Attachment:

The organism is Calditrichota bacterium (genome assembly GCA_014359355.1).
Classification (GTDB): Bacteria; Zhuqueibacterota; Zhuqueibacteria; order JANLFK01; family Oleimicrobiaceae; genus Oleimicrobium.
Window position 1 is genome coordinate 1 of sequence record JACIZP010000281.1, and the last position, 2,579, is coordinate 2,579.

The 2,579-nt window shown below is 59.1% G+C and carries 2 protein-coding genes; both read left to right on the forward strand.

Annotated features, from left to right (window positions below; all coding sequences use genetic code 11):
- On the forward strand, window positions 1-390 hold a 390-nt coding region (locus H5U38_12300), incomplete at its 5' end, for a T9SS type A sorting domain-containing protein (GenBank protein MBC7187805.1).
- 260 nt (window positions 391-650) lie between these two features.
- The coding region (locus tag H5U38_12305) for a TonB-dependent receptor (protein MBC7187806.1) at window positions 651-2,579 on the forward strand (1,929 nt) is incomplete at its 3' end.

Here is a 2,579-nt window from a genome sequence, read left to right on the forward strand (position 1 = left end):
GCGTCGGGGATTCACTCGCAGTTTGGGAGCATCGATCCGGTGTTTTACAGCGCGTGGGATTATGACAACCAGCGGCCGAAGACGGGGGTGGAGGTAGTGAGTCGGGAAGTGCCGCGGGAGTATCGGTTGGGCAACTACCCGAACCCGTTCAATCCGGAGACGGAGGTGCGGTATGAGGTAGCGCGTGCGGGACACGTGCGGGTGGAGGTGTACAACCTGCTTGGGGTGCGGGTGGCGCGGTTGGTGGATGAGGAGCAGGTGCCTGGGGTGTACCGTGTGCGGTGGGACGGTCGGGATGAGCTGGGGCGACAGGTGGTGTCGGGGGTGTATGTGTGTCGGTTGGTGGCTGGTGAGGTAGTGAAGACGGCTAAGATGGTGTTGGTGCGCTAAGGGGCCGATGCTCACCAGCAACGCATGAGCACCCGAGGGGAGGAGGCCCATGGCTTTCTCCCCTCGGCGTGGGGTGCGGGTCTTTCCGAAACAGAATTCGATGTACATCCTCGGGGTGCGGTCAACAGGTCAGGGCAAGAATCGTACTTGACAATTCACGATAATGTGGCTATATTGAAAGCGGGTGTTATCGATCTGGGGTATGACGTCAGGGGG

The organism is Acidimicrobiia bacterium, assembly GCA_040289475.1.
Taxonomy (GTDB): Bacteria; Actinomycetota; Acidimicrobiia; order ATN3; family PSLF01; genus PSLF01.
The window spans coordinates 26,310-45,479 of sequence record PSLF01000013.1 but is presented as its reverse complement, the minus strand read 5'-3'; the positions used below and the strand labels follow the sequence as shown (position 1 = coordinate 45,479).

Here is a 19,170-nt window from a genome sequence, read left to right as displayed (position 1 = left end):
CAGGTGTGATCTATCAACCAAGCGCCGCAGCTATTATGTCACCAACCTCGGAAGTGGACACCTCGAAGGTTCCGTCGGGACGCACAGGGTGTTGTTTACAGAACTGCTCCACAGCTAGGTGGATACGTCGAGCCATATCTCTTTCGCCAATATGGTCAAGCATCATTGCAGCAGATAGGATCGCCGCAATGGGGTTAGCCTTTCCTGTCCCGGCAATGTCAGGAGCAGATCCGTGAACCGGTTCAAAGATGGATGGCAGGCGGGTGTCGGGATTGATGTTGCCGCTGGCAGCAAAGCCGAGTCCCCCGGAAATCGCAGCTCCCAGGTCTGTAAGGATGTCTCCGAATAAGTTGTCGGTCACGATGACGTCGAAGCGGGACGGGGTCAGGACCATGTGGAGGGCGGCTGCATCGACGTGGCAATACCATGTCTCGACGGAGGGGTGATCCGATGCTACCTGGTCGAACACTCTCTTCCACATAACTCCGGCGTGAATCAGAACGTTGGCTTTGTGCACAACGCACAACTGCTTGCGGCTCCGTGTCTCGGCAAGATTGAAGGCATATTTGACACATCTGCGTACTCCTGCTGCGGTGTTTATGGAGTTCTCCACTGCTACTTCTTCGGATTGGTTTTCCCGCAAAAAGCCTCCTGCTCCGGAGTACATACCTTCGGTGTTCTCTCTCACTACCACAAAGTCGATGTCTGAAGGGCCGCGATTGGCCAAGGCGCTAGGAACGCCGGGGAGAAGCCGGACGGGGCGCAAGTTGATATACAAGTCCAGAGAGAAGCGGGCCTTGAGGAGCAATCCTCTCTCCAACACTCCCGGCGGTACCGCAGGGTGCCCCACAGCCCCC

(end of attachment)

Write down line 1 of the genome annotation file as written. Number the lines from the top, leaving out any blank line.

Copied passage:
The organism is Calditrichota bacterium (genome assembly GCA_014359355.1).